A Tour of Methane Monooxygenase

Please be patient while the structures in the left frame load. In order to display all of the structures in the tour properly, press 'View' buttons below in order (from 1 to the end).

This is a display of the hydroxylase part of methane monooxygenase from the bacterium methylococcus capsulatus. The hydroxylase component is the largest of the three proteins; it has a molecular weight of 245 Kdaltons. A monooxygenase transfers one oxygen atom from dioxygen onto the substrate. The substrate in this case is methane.
CH4 + O2 + H+ + NADH
                                    CH3OH + H2O + NAD+

These enzymes are found in bacteria, called methanotrophs, that use methane as a source of energy and carbon. The structure of methane monooxygenase consists of three proteins, a reductase, a regulator, and a hydroxylase.

Only the hydroxylase is shown here. It exists in a dimeric form. In this display there is a vertical two-fold axis down the center of the screen. This enzyme is almost completely composed of alpha- helices. There is a wide canyon formed between the dimer.

Alpha helices are coloured in blue and beta-sheets are coloured in red.

Only one half of the hydroxylase is represented here in red, blue, and green. The red section is the alpha subunit, which contains the diiron cluster. The blue is the beta subunit and the green is the gamma subunit. The other half is identical.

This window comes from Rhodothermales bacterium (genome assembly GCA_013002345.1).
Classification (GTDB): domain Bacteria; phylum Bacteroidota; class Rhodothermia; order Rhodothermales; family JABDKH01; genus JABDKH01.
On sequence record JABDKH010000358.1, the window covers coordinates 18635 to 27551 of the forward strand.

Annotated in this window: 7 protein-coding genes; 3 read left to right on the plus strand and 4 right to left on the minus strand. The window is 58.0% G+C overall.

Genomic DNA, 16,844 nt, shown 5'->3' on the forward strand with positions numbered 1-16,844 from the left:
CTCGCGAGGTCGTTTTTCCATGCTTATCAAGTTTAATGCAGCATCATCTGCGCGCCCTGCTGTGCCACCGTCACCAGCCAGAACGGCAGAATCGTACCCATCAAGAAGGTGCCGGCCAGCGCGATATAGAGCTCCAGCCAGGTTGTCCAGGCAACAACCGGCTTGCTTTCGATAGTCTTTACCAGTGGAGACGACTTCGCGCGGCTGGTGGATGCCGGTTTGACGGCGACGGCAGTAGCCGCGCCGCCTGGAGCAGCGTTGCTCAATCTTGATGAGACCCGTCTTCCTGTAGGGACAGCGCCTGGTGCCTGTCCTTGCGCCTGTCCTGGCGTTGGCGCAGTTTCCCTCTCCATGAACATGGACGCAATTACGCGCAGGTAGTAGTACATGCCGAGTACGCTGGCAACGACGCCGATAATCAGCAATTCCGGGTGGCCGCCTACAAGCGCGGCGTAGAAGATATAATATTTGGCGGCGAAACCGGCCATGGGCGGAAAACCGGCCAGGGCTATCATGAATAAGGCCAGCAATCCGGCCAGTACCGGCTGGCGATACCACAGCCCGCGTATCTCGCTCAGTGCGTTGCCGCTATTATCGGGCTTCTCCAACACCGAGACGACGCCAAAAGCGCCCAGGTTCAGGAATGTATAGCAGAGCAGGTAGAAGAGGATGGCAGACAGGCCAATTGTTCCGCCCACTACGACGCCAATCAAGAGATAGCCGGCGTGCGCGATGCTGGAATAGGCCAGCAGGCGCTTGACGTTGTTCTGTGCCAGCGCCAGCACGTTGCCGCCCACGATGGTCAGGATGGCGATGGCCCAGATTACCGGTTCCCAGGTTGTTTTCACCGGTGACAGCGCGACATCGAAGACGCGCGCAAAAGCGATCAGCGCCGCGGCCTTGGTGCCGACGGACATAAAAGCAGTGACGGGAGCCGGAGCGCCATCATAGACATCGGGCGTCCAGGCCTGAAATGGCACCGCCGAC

This is a display of the spacefilled monomer of methane monooxygenase hydroxylase. The hydrophobic residues have been highlighted in red. Five amino acid residues have been shown as wireframe in order for the diiron center to be shown more clearly. These residues in wireframe are hydrophilic Glu, Asp and His. The most hydrophobic region has been labelled. Methane migrates through this cavity in order to bind to the active site. (Restart the rotation.)

Fe1 is coordinated to two carboxylate groups from Glu, one imidazole ring from His, a water molecule, a bridging acetate and hydroxide ion. Fe1 has an octahedral coordination geometry. Fe2 on the other hand is only coordinated to five ligands. All the ligands are the same except that Fe2 is not coordinated to the water molecule. Bond distances for the water molecule - Fe1 and for the hydroxo bridge are shown.

This display emphasizes the unsymmetrical interaction of the carboxylate ligand. The mechanism involved in the hydroxylation of a C-H bond of methane begins with O2 binding to the diferrous state to give a diferric 2Fe(III) center containing a peroxide (O22-) ligand which is probably bridging. This is then converted to water and probably an Fe(IV)-oxo species which abstracts a hydrogen atom from methane to produce an Fe(III)-hydroxide. The methyl radical combines with this hydroxide to form the product methanol.

This is MMO for you to explore further.

The crystal structure of methane monooxygenase was reported by Rosenzweig et al. in Nature 1993, 366, 537.

Copyright Robert H. Morris, Adrian Lee and Alen Hadzovic, 1998, 2009

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The Guided Tours of Metalloproteins by Alen Hadzovic and Robert H. Morris is licensed under a Creative Commons Attribution-NonCommercial-ShareAlike 4.0 International License